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How do I reopen a session in PHP without getting header already sent warnings?

After setting all the session vars I like to set, I close the session with session_write_close(). I do this, because as long as the session is open, there may be only one active connection from the same client. But I like to have multiple parallel ones.

However if I like to set another session variable at a later point, I need to reopen the session with session_start() once again. This works, but as I already send code to the client it prints "headers already sent"-warnings. Why is it trying to set the cookie again? The cookie is already set. Only thing I need is to gain access to writing the session files on the server again.

Well, I can suppress them. But is there a way of reopening a session, that has been closed with session_write_close without re-sending the Cookie-header? The Cookie-header is already sent correctly by the first session_start(). So the second one just needs to give me back access to writing to the session files stored on the web server.

<?php
session_start();
// setting all the session vars I like to set
session_write_close(); // <-- // To allow parallel requests by the same user, while this script is still running

// Code that takes some time to execute
// It also prints output, so no more cookie headers after this point

@session_start(); // <-- works, but I like to use it without suppressing warnings
$_SESSION['key'] = 'new value I like to store';
session_write_close();
?>

 Answers

4
session_start();
...
session_write_close();
...

ini_set('session.use_only_cookies', false);
ini_set('session.use_cookies', false);
ini_set('session.use_trans_sid', false);
ini_set('session.cache_limiter', null);
session_start(); // second session_start

This will prevent php from calling php_session_send_cookie() a second time.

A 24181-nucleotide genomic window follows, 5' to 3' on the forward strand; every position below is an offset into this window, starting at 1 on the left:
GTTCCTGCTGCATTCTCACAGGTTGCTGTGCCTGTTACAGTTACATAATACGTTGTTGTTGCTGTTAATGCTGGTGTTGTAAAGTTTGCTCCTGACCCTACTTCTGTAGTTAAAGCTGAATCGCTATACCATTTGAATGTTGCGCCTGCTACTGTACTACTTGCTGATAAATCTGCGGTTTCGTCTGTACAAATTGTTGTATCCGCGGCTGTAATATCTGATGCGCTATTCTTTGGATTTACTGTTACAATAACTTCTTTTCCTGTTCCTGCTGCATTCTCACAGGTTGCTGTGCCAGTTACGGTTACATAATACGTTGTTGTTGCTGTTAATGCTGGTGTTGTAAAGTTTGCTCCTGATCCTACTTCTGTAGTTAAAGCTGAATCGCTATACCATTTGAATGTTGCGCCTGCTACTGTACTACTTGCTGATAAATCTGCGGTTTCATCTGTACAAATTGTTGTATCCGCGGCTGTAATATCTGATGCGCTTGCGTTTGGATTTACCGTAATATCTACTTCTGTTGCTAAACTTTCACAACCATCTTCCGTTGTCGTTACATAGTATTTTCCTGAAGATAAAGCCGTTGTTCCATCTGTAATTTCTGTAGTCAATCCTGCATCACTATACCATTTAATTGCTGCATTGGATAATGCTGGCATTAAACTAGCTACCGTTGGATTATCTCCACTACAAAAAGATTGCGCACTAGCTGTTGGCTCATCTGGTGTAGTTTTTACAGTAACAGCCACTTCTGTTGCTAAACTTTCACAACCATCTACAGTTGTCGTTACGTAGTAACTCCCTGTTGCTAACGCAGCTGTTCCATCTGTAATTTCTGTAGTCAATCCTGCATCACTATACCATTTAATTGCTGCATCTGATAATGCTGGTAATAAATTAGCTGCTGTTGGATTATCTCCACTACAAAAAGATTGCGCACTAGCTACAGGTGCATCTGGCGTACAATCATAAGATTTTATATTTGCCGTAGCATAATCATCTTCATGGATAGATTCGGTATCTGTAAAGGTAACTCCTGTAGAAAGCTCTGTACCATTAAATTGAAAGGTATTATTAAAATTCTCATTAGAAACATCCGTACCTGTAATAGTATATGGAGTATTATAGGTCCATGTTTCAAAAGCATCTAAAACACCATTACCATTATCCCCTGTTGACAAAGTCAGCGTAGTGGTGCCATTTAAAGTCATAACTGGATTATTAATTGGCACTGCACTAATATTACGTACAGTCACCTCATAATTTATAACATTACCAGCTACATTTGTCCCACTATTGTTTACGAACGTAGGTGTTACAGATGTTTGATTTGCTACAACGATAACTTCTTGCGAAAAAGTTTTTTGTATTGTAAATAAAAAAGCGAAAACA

See it working.

Though restructuring the scripts still seems to be the better option...


For PHP 7.2+, you will basically need to re-implement session cookies to avoid errors and warnings:

ini_set('session.use_only_cookies', false);
ini_set('session.use_cookies', false);
ini_set('session.use_trans_sid', false);
ini_set('session.cache_limiter', null);

if(array_key_exists('PHPSESSID', $_COOKIE))
    session_id($_COOKIE['PHPSESSID']);
else {
    session_start();
    setcookie('PHPSESSID', session_id());
    session_write_close();
}

session_start();
...
session_write_close();
...

session_start(); // second session_start
Wednesday, October 26, 2022
 
nca
 
nca
5

As it turns out, @hakre was on the right path, but the change didn't solve the problem. The problem is that Plesk directly assigns *.php files to be processed through php_fpm. In the Virtual Host Apache configuration file we have...

<Files ~ (.php$)>
    SetHandler proxy:unix:///var/www/vhosts/system/wwphelps.com/php-fpm.sock|fcgi://127.0.0.1:9000
</Files>

This is how Plesk is specifically attaching one version of PHP over another by domain name. And anything that doesn't fall into this rule is interpreted by Apache's global rules, which for me are looking at a different install of PHP. (Why Plesk doesn't have a global override to point at their own PHP installs is a bit of a wonder, but I suspect this is a bug they've never encountered before.) So, logically, we'd need only add for each file we want to process without the .php suffix...

<Files action1>
    SetHandler proxy:unix:///var/www/vhosts/system/wwphelps.com/php-fpm.sock|fcgi://127.0.0.1:9000
</Files>

It is true that you need to do this, but for me it didn't work as advertised. My web page simply said "Access Denied" and my error files pointed me to FPM's security.limit_extensions paramter. In other words, despite specifically identifying a file I wanted to use without a suffix, FPM rejected it anyway. Here's where I got lazy. I reset the variable to nothing. In Plesk that's done by creating or modifying a php.ini file inside the domain's conf directory and adding (including the header if it's not already there)...

[php-fpm-pool-settings]
security.limit_extensions =

Restart Apache and Bob's your uncle.

According to a really rapid Google search, the ability to directly modify FPM parameters from inside Plesk is still up for debate.